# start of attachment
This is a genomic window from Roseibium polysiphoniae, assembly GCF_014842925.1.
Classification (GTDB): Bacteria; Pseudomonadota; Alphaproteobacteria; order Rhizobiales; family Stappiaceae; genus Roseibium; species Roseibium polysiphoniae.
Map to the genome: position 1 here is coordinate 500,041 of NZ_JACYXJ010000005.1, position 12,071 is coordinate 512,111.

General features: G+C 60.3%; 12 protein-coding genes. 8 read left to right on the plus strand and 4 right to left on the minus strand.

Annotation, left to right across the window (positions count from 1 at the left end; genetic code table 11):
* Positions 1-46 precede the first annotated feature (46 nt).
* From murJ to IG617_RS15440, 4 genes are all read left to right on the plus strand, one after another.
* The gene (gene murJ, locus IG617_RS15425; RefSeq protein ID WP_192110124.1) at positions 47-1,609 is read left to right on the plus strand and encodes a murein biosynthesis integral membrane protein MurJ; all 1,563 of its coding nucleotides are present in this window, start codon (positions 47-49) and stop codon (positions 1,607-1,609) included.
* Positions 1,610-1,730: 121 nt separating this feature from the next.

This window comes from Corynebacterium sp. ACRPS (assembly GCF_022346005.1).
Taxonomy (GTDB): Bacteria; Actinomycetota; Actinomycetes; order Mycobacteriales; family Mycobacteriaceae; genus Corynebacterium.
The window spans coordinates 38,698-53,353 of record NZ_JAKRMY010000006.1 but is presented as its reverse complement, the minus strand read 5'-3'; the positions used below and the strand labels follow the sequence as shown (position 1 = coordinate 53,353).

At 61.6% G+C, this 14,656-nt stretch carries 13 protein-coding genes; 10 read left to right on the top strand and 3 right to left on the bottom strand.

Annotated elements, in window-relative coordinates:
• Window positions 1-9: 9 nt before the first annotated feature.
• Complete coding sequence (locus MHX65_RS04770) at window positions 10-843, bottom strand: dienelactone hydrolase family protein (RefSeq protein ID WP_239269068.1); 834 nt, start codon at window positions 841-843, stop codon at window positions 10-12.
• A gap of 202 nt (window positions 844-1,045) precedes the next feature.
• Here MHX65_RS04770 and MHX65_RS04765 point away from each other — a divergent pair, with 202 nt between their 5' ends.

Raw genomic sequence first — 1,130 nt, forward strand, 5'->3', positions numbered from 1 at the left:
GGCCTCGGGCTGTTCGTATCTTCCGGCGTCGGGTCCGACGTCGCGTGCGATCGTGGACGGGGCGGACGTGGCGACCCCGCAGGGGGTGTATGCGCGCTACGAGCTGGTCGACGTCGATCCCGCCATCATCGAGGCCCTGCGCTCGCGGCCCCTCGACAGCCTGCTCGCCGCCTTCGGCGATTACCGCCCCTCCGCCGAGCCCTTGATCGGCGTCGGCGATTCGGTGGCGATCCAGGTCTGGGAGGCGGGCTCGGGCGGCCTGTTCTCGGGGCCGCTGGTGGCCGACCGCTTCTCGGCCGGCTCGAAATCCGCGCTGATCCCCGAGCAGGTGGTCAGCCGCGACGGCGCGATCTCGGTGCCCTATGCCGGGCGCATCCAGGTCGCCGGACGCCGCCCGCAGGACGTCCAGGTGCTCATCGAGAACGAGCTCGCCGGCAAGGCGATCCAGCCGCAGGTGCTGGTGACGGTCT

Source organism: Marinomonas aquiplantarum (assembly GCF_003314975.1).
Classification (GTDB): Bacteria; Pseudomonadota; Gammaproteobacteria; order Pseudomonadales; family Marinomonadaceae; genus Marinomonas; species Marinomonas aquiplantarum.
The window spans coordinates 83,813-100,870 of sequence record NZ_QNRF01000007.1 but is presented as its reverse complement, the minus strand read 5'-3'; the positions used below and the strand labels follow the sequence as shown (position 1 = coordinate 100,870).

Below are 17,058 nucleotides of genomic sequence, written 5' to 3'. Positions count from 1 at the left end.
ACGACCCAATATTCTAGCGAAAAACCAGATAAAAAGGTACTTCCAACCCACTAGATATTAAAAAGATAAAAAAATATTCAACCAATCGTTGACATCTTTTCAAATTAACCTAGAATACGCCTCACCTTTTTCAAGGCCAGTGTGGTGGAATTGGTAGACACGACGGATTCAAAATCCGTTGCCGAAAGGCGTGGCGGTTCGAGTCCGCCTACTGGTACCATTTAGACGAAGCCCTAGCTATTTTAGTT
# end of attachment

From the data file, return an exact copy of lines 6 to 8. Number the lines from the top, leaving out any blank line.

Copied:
* Positions 1-46 precede the first annotated feature (46 nt).
* From murJ to IG617_RS15440, 4 genes are all read left to right on the plus strand, one after another.
* The gene (gene murJ, locus IG617_RS15425; RefSeq protein ID WP_192110124.1) at positions 47-1,609 is read left to right on the plus strand and encodes a murein biosynthesis integral membrane protein MurJ; all 1,563 of its coding nucleotides are present in this window, start codon (positions 47-49) and stop codon (positions 1,607-1,609) included.